|Del Worsham retired from driving at the end of last season to take on the role of crew chief for Alexis DeJoria's Tequila Patron Funny Car team, but not before accepting the accolades and congratulations for his 2011 NHRA Full Throttle Top Fuel championship from NHRA President Tom Compton.
2011 NHRA Full Throttle Drag Racing Series Top Fuel world champion Del Worsham’s stunning decision to retire from driving and take on crew chief duties of the new Tequila Patron Toyota Camry Funny Car with rookie driver Alexis DeJoria was arguably one of the biggest stories to come out of last season. It takes a gigantic rucksack full of gumption, courage, and humility to change course at the highest point of a career, but Worsham had mapped a solid destination and was ready for a new journey.
“I love driving, and I would never give up all the years I did that for anything, but at some point, you realize that you can’t drive forever – at least I didn’t want to,” admitted Worsham, who became a Professional driver in 1991 and has intermittently tuned the cars that he has campaigned throughout the years.
“I wanted to do this, and this was the job I wanted. The opportunity might have come a couple of years earlier than I expected, but I knew I had to take it. And it’s great to get to work with Alexis and her family and sponsors, the Kalittas and [Kalitta Motorsports tuning team] Jim O and Jon O, Connie [Kalitta, team owner], and Andy [Cetwinski]. I feel very fortunate.”
The newly formed team rooted in the richly experienced Kalitta camp has continued to stay atop the headlines as it forges its way, although Worsham has happily transitioned into his behind-the-scenes role. Former alcohol racer DeJoria is focused and studious in her new position – yet she’s anything but media-shy, and the cameras adore her sleek black and green flopper. The race for the Auto Club Road to the Future Award – for NHRA’s Full Throttle rookie of the year – pits DeJoria against, among others, another female Funny Car pilot, John Force Racing’s Courtney Force, and the girl vs. girl battle is destined to be a highly publicized, season-long affair.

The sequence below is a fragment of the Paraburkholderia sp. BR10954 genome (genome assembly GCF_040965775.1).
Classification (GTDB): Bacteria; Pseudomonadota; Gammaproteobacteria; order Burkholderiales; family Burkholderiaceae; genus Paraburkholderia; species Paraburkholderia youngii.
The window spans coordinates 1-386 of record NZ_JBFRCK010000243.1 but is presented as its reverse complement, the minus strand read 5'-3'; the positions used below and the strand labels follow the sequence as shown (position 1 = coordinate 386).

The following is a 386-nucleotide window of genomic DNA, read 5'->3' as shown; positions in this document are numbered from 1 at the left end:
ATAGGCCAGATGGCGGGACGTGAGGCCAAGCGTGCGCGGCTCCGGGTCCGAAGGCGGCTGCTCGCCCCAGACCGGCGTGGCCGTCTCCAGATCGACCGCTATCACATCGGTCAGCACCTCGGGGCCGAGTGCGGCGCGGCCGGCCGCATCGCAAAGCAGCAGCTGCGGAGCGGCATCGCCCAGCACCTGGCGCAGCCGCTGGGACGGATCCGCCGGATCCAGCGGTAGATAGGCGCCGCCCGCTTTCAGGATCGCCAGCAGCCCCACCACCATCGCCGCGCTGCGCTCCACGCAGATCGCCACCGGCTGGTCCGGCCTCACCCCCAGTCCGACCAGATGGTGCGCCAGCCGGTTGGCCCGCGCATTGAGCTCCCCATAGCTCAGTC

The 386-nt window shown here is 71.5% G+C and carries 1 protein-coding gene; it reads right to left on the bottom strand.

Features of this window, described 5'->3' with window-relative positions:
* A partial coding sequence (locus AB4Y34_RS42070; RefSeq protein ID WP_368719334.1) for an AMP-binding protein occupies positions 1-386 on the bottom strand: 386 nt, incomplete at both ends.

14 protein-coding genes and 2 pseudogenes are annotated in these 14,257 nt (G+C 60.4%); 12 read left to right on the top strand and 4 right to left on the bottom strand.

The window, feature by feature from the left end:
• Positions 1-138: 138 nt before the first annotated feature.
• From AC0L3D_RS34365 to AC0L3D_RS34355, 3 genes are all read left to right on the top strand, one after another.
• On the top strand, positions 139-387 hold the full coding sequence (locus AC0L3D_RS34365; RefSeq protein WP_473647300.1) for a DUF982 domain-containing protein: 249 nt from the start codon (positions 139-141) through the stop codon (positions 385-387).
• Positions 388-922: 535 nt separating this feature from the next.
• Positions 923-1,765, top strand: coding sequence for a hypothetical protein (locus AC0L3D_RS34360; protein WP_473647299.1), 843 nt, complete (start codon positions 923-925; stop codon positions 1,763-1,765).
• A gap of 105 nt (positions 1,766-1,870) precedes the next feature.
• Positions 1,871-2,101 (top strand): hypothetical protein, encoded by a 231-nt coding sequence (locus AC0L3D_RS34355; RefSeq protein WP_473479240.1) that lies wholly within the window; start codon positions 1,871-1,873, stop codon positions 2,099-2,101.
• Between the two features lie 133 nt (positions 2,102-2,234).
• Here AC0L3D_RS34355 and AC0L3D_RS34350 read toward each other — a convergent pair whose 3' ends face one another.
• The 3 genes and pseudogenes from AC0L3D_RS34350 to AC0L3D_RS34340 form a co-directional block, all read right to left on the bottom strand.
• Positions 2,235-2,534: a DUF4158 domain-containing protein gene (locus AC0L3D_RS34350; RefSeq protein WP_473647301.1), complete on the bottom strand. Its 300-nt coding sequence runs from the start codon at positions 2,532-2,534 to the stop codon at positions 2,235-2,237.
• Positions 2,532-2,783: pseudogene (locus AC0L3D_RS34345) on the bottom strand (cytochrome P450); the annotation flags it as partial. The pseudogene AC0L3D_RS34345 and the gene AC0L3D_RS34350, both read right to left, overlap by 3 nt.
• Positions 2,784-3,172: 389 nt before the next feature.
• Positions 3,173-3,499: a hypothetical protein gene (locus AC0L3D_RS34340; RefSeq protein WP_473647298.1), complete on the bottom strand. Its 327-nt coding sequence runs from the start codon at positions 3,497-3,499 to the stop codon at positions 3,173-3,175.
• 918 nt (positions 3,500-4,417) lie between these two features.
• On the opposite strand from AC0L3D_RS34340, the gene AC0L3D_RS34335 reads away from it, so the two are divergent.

In terms of performance, DeJoria has qualified for all but one event – the NHRA Arizona Nationals in Phoenix – and picked up the first round-win of her young career over one of the most celebrated drivers in NHRA history, John Force, at the Tire Kingdom NHRA Gatornationals presented by NAPAFilters.com in Gainesville. The Gatornationals was a very strong outing for the team and a soothing balm after the blister of a DNQ in the desert: DeJoria qualified 10th with her best pass of the season, a 4.125 at 306.81 mph, and improved in her defeat of Force to a 4.115, 309.27.
“Everybody would like to have started off maybe a little quicker, a little faster than we did, but we’re learning a little bit more every week,” said Worsham. “We’re making good, representable runs, and we’re pretty much where I thought we would be – other than Phoenix. To go there and never really get the car down the track was definitely a letdown. But nothing is going to happen easily, and everything takes time to build, so I’d say that we’re just about on target.”
The natural question is this: Has it been tough for Worsham to relinquish the reins and stand on the outside of a race car for the first time in more than two decades?
“Amazingly, it has not been difficult at all,” he laughed. “I was mostly worried about getting out there for those first runs in front of the crowd at Pomona. In testing, everything was new, and there was nobody there, but I thought, 'What happens when we get to Pomona?' I stay very busy and very focused with this job, though, and I can honestly tell you that I haven’t been up there once and thought, 'Man I wish I was driving that car.' ”
The next stop on the Full Throttle Series tour is the O'Reilly Auto Parts NHRA Spring Nationals presented by Super Start Batteries in Houston, and Worsham is likely looking forward to returning to a venue where he experienced a fair amount of success as a driver.
In 2001, contributing to what was then his best points finish in a season – third – he blasted to the top of the Funny Car pack in qualifying and claimed the Wally. It was his first victory since the 1999 Seattle event and the first time that he had earned the trophy starting from the No. 1 position. Worsham accomplished the feat by outrunning eventual season champion Force, 4.852 to 4.859, and in 2008, he extended his win-loss tally over the Force clan by defeating Force’s daughter, Ashley, at the Houston facility in her second final round as a Professional driver.
Firsthand knowledge of what makes a Funny Car happy at Royal Purple Raceway doesn’t send Worsham into the land of Unrealistic Expectations, however, and the driver who won a national event for the first time in 1991, his rookie year, and didn’t win again for eight seasons is not exactly looking for history to repeat itself.
“If we can win a race in our first year, that would sure be nice,” he said. “There isn’t any reason why we can’t; all the parts are here, the people are here, the car runs well, and Alexis is a great driver. But we’re all just learning this together, and it’s my job to remind everybody that this is going to take a little while. This is something that we want to build up to so that we know where we came from and really know how we got there. We’re taking our time so that when we do win, we can do it again.”
For tickets for the O’Reilly Auto Parts NHRA Spring Nationals presented by Super Start Batteries, call Royal Purple Raceway, 281-383-7223, or log on to www.royalpurpleraceway.com.